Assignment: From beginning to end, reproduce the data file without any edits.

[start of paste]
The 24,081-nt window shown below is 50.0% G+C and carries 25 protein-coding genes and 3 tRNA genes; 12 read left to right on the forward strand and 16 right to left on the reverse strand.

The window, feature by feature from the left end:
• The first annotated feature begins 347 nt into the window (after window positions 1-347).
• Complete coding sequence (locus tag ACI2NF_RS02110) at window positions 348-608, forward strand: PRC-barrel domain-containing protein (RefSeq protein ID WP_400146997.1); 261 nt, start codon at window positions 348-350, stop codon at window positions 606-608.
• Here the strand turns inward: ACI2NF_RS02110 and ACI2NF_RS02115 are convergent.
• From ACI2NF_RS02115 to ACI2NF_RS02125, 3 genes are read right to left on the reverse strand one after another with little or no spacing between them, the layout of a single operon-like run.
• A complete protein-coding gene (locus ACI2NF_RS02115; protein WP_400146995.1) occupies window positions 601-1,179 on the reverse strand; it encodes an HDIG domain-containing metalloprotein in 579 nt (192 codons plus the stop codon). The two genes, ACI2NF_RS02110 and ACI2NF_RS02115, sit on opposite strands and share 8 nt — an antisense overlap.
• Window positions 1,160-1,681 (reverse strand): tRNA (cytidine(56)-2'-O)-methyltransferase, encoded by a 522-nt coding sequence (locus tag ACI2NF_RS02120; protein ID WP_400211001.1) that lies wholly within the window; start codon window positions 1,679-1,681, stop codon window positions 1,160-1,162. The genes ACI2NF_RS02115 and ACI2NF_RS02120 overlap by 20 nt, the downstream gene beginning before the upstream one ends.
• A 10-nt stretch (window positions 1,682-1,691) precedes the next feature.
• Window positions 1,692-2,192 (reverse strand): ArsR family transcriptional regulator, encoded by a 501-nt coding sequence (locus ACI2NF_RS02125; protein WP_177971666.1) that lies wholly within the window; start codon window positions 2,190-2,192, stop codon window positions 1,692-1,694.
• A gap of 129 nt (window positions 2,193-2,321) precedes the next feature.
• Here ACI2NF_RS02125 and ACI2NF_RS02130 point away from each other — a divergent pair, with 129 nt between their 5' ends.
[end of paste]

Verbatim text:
The 24,081-nt window shown below is 50.0% G+C and carries 25 protein-coding genes and 3 tRNA genes; 12 read left to right on the forward strand and 16 right to left on the reverse strand.

The window, feature by feature from the left end:
• The first annotated feature begins 347 nt into the window (after window positions 1-347).
• Complete coding sequence (locus tag ACI2NF_RS02110) at window positions 348-608, forward strand: PRC-barrel domain-containing protein (RefSeq protein ID WP_400146997.1); 261 nt, start codon at window positions 348-350, stop codon at window positions 606-608.
• Here the strand turns inward: ACI2NF_RS02110 and ACI2NF_RS02115 are convergent.
• From ACI2NF_RS02115 to ACI2NF_RS02125, 3 genes are read right to left on the reverse strand one after another with little or no spacing between them, the layout of a single operon-like run.
• A complete protein-coding gene (locus ACI2NF_RS02115; protein WP_400146995.1) occupies window positions 601-1,179 on the reverse strand; it encodes an HDIG domain-containing metalloprotein in 579 nt (192 codons plus the stop codon). The two genes, ACI2NF_RS02110 and ACI2NF_RS02115, sit on opposite strands and share 8 nt — an antisense overlap.
• Window positions 1,160-1,681 (reverse strand): tRNA (cytidine(56)-2'-O)-methyltransferase, encoded by a 522-nt coding sequence (locus tag ACI2NF_RS02120; protein ID WP_400211001.1) that lies wholly within the window; start codon window positions 1,679-1,681, stop codon window positions 1,160-1,162. The genes ACI2NF_RS02115 and ACI2NF_RS02120 overlap by 20 nt, the downstream gene beginning before the upstream one ends.
• A 10-nt stretch (window positions 1,682-1,691) precedes the next feature.
• Window positions 1,692-2,192 (reverse strand): ArsR family transcriptional regulator, encoded by a 501-nt coding sequence (locus ACI2NF_RS02125; protein WP_177971666.1) that lies wholly within the window; start codon window positions 2,190-2,192, stop codon window positions 1,692-1,694.
• A gap of 129 nt (window positions 2,193-2,321) precedes the next feature.
• Here ACI2NF_RS02125 and ACI2NF_RS02130 point away from each other — a divergent pair, with 129 nt between their 5' ends.